For those unfamiliar with it, Modern Times may not be exactly how you imagine a Chaplin film. For starters, it’s not entirely silent. Made later in his career, and preceding his first proper ‘talkie’ The Great Dictator, this film blends silent and sound filmmaking, mostly focusing on Chaplin’s physical pratfalling but with some incursions of sound, most notably when he’s forced to improvise a song and dance number and spouts a masterwork of gibberish known as the “nonsense song”.

Secondly, the story’s no light-hearted romp. After losing his factory job, Chaplin’s ‘Little Tramp’ character goes through a series of jobs, desperately trying to hold onto work so that he can he can keep himself and his orphaned girlfriend off the streets. This may sound like a bit of a downer, and indeed Chaplin doesn’t pull his punches in his critique of the oppressive industrial society and the struggles of the unemployed.

But don’t think the film’s at all as downbeat as this theme – you come to Chaplin for the physical comedy, and Modern Times provides that in bucketloads. Every job the Tramp tries out is hampered by a mixture of incompetence and bad luck, providing a regular stream of moments that will make even the most skeptical of old cinema laugh out loud. From letting a massive ship float off to sea to getting his mechanic boss stuck between the cogs of an enormous machine, this guy can’t seem to get anything right.

Modern Times will surpass your expectations; blending unsparing social critique with the buffoonery of one of the twentieth century’s greatest comedians, it’s genuinely worthy of the term ‘masterpiece’.

Friday, 21 August 2015

On 21.8.15 by KieronMoore in , , ,    No comments


VWORP, and indeed VWORP.

Starburst Magazine issue 416 is out now, featuring my preview of Doctor Who series 9, plus another preview by me - zombie spin-off Fear the Walking Dead. Buy it before new information makes my pieces outdated!

Also included is my review of Channel 4 drama Humans, as well as a whole load of Who and assorted genre content.

Buy online or in WH Smiths.

Monday, 17 August 2015

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If Heaven is, as the great poet Belinda Carlisle once said, a place on Earth, then is Hell one too (as Belinda didn’t go on to say)? That’s the question which inspired UnEarth, a new one-shot from writer John-Paul Bove and artist Conor Boyle.

The action begins in Sicily, 1895, where archaeologists excavating a long-dormant volcano find traces of a long-dead civilisation. They create plaster casts of the ancient inhabitants – à la the ghostly statues of Pompeii – only to find they’re not exactly human-shaped.  What’s more, the demons who inhabited this hellscape aren’t exactly dead, either.

Inspired by the old religious concept of Hell being a physical place, there’s a rising feeling of biblical terror in Bove’s script, with an atmosphere somewhere in between Indiana Jones and Dante’s Inferno, while big themes such as the relationship between religion and science make sure you think as well as shudder. Conor Boyle’s art, and Bove’s own colouring, reinforce the terror very well, giving us a gruesome array of creatures, strikingly highlighted against the darkness – jet blacks and bloody reds are the key colours here.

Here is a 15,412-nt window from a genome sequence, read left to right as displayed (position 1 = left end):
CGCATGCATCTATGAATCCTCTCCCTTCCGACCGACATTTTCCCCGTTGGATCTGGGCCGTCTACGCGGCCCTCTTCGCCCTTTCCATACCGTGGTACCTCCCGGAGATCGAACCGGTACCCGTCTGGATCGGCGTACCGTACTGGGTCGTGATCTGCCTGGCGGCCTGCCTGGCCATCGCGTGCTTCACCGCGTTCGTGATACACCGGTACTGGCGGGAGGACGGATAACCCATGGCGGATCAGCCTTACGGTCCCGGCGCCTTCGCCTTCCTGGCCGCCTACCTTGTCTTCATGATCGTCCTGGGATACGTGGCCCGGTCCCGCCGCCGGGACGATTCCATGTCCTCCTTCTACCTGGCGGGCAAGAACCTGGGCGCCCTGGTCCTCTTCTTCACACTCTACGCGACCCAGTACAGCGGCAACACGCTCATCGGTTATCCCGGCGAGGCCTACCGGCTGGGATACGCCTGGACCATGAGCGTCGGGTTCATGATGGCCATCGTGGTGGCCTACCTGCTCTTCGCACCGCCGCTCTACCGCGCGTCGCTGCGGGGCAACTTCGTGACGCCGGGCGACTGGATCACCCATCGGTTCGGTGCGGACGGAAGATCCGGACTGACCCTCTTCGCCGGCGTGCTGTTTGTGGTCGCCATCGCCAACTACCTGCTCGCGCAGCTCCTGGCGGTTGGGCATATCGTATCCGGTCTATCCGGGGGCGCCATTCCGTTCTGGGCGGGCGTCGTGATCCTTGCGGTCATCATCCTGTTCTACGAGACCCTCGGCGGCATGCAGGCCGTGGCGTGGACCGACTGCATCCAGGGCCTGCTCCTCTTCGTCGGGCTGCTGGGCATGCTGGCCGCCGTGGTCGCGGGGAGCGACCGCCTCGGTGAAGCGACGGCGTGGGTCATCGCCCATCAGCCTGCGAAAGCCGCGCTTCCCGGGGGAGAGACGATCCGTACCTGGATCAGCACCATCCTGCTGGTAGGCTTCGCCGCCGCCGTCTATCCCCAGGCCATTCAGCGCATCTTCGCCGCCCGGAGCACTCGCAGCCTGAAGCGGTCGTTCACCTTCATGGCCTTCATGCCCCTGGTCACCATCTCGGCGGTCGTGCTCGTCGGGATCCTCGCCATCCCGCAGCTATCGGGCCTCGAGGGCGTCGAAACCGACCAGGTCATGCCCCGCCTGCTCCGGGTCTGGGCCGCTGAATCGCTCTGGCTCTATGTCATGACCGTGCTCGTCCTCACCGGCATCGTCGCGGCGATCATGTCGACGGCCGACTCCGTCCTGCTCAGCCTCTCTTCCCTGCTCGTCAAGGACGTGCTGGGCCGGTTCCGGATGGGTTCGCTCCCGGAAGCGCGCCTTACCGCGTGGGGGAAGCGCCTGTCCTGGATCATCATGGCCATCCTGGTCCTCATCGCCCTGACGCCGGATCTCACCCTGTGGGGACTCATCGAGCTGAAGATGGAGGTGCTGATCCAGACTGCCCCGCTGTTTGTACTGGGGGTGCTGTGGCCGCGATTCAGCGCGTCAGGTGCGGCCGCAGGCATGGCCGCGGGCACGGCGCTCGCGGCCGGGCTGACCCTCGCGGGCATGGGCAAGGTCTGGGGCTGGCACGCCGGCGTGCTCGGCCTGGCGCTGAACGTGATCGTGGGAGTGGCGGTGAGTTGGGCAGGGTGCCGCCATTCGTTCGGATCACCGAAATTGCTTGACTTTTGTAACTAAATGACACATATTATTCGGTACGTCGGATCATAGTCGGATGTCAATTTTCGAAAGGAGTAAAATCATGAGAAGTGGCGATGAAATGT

As the comic book equivalent of a short horror story, UnEarth is a spine-chillingly good way to spend fifteen minutes.

Sunday, 9 August 2015



The topic of AI isn’t exactly new to science fiction (as a coffee break game, try to count how many times it’s appeared in recent films and TV). But Channel 4’s Humans has an intriguing approach to the subject – following various characters in a parallel 2015 in which household androids are commonplace – which works extremely well because, importantly, it feels not too distant from reality.

We’re introduced to Humans’ London through the Hawkins family, who purchase “synth” Anita (Chan) to help out around the house. But mum Laura (Parkinson) grows distrustful of Anita’s relationship with the kids, and the family’s lives begin to spiral further out of control due to the gradual dawning that Anita is no ordinary synth but is able to consciously think and feel.

Meanwhile, fugitive Leo (Morgan) and a gang of synths are searching for Anita, having known her in a past life, and are themselves hunted by government scientist Hobb (Webb). And this all somehow links to Dr. George Millican (Hurt), a retired scientist who clings on to his malfunctioning synth against the wishes of a stern NHS-provided synth nurse. It’s a lot to take in, and Humans does juggle a lot of characters, but on the whole, it does so effectively. 

If there’s one thing to criticise, it’s that certain strands of the domestic drama don’t work as well as others, particularly the withholding of information about Laura’s past – early on, we learn that she has a big secret, but the reveal is dragged out, and when it does come, feels largely irrelevant to the story Humans is trying to tell.

But despite occasional flagging, Humans manages to tap into current issues and extrapolate them into eerie, fascinating sci-fi, giving us compelling domestic drama and character-driven thrills. Its finale ties the story up satisfyingly while leaving threads hanging for the recently commissioned second series, which can’t come soon enough.